Target just announced some astonishing quarterly results, but the numbers themselves weren't even the most impressive part. Sure, if you're an investor, the fact that the company raced past expectations is great, especially considering the stock jumped 12 percent on the news that same-store sales were up 4.5 percent. And you're probably thrilled that the increase was largely due to a 31 percent jump in online sales. 

But there's a bigger story, and it's the reason behind why Target's strategy to beat its larger competitors is working so well. Let's face it, Target is still a relatively small player compared to Amazon, which accounts for almost half of all online sales. But Target has one thing the ecommerce giant doesn't. Actually it has 1,800 things: its stores.

Those stores have driven Target's success already this holiday season, serving as virtual distribution centers for its in-store pickup and drive-up services, as well as Shipt same-day delivery. In fact, Target says that 80 percent of its growth in online sales falls into one of those three same-day services. 

One of the reasons this is such a big deal for Target is that instead of incurring expenses related to shipping all of those online orders, Target is able to leverage its network of stores, which it says lowers the cost of fulfilling those orders by 90 percent. Compare that to Amazon which is investing billions of dollars to build out its own delivery network in order to offer one-day shipping to Prime members.

Here's the thing: Target has made huge investments in both its stores and its team, and both of those are paying off big time as it heads into the most important shopping season of the year.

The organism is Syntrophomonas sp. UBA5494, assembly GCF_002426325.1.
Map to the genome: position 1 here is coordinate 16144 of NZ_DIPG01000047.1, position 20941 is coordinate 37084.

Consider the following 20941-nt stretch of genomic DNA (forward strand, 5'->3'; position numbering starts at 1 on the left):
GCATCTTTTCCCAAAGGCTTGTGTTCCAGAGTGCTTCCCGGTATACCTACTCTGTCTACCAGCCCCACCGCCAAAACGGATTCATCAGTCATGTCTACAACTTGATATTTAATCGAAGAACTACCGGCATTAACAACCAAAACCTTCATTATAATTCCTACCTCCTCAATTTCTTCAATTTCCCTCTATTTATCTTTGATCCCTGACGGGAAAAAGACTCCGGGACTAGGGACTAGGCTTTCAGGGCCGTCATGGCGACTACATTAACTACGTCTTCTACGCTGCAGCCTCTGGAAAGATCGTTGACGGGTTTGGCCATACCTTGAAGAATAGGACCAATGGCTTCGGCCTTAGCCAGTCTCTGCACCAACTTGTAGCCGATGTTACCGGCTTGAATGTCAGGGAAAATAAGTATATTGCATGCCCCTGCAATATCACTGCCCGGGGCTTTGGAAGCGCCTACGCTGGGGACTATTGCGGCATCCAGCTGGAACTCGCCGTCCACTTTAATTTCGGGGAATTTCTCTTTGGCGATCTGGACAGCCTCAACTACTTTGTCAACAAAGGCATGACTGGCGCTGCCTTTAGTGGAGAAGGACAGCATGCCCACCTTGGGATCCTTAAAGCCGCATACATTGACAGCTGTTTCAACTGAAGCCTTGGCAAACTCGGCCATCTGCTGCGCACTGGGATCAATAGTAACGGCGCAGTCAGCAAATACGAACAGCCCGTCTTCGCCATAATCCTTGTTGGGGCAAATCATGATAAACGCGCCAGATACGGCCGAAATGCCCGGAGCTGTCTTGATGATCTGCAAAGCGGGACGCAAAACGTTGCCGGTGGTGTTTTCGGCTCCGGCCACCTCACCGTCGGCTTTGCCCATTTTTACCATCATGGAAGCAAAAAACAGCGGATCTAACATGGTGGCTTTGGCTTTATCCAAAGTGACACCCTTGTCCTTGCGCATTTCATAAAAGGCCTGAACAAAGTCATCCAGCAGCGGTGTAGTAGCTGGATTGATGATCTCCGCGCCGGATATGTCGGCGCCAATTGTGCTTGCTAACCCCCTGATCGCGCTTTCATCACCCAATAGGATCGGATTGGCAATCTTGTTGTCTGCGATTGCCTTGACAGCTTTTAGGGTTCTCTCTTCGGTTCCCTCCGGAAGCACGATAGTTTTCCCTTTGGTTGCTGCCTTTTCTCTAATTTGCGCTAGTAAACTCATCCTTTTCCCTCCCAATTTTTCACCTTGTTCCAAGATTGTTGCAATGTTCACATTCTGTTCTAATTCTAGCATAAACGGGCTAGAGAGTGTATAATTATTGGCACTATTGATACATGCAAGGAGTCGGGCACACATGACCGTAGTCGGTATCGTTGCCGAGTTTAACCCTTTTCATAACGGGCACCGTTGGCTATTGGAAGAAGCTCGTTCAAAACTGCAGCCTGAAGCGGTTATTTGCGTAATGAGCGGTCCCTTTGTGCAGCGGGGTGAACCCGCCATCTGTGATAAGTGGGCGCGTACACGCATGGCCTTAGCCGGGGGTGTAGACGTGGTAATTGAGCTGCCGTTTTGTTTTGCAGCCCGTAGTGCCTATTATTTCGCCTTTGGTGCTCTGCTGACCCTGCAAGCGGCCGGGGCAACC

Those investments including adding team members to handle online orders within its existing stores, as well as $50 million in additional staffing to handle the rush of customers during the holiday shopping season. It also includes a major refresh of many of its stores to create a customer experience that online retailers simply can't match.

For example, Target has built out a network of smaller-footprint stores in order to get closer to customers in urban areas and on college campuses. It also stepped up the in-store experience by adding Disney mini-stores to a few dozen locations this fall, aiming to give families with children a reason to linger and spend more. 

But, aside from the store experience, Target is using its stores in a way that Amazon can't--to get customers their online orders quickly, often within an hour. That's because its biggest focus by far has been to build on common services like in-store pickup, to offer new options like drive-up, where a Target employee will bring your order out to your car within two minutes of your arrival.

Plus, Target owns Shipt, the same-day delivery service that often gets your order to your doorstep within an hour. And, of course, Target likes to point out that with Shipt there's "no membership required."

And, here's the bottom line--it's working. Sure, people continue shopping at Amazon, and that company isn't going anywhere. Customers, however, have clearly flocked to Target's shopping experience just ahead of this holiday season. That's largely due to two things--Target is the place they already like to shop, and now it's just as convenient, if not more so than Amazon.

And that's the point. When you figure out how to do what you do best and beat your competitor by doing it better, faster, and at a lower cost, that's a strategy for crushing it this holiday season.